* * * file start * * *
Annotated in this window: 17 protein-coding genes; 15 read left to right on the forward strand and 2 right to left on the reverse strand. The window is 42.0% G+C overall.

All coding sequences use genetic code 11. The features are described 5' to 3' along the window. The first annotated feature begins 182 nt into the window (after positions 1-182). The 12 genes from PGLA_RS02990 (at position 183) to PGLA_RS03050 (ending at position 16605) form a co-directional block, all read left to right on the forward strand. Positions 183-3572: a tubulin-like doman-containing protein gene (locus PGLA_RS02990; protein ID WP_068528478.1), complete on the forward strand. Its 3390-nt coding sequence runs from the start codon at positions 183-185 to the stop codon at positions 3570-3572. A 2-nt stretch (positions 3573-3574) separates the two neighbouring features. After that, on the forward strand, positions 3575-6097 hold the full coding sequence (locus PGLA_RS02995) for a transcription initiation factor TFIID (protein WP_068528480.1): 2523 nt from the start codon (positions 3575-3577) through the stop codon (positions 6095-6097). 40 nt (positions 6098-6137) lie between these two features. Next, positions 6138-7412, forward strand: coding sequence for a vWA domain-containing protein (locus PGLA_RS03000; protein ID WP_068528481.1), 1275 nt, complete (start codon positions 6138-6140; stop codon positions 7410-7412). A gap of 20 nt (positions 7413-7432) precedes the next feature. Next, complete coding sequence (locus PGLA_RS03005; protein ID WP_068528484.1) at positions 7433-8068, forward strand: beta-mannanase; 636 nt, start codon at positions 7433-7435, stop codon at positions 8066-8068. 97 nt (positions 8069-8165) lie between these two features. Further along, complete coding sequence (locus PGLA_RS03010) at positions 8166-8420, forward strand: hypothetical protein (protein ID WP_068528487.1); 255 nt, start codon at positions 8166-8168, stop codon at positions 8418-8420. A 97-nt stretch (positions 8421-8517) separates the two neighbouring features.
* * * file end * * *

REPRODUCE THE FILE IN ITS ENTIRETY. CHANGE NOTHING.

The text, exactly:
Annotated in this window: 17 protein-coding genes; 15 read left to right on the forward strand and 2 right to left on the reverse strand. The window is 42.0% G+C overall.

All coding sequences use genetic code 11. The features are described 5' to 3' along the window. The first annotated feature begins 182 nt into the window (after positions 1-182). The 12 genes from PGLA_RS02990 (at position 183) to PGLA_RS03050 (ending at position 16605) form a co-directional block, all read left to right on the forward strand. Positions 183-3572: a tubulin-like doman-containing protein gene (locus PGLA_RS02990; protein ID WP_068528478.1), complete on the forward strand. Its 3390-nt coding sequence runs from the start codon at positions 183-185 to the stop codon at positions 3570-3572. A 2-nt stretch (positions 3573-3574) separates the two neighbouring features. After that, on the forward strand, positions 3575-6097 hold the full coding sequence (locus PGLA_RS02995) for a transcription initiation factor TFIID (protein WP_068528480.1): 2523 nt from the start codon (positions 3575-3577) through the stop codon (positions 6095-6097). 40 nt (positions 6098-6137) lie between these two features. Next, positions 6138-7412, forward strand: coding sequence for a vWA domain-containing protein (locus PGLA_RS03000; protein ID WP_068528481.1), 1275 nt, complete (start codon positions 6138-6140; stop codon positions 7410-7412). A gap of 20 nt (positions 7413-7432) precedes the next feature. Next, complete coding sequence (locus PGLA_RS03005; protein ID WP_068528484.1) at positions 7433-8068, forward strand: beta-mannanase; 636 nt, start codon at positions 7433-7435, stop codon at positions 8066-8068. 97 nt (positions 8069-8165) lie between these two features. Further along, complete coding sequence (locus PGLA_RS03010) at positions 8166-8420, forward strand: hypothetical protein (protein ID WP_068528487.1); 255 nt, start codon at positions 8166-8168, stop codon at positions 8418-8420. A 97-nt stretch (positions 8421-8517) separates the two neighbouring features.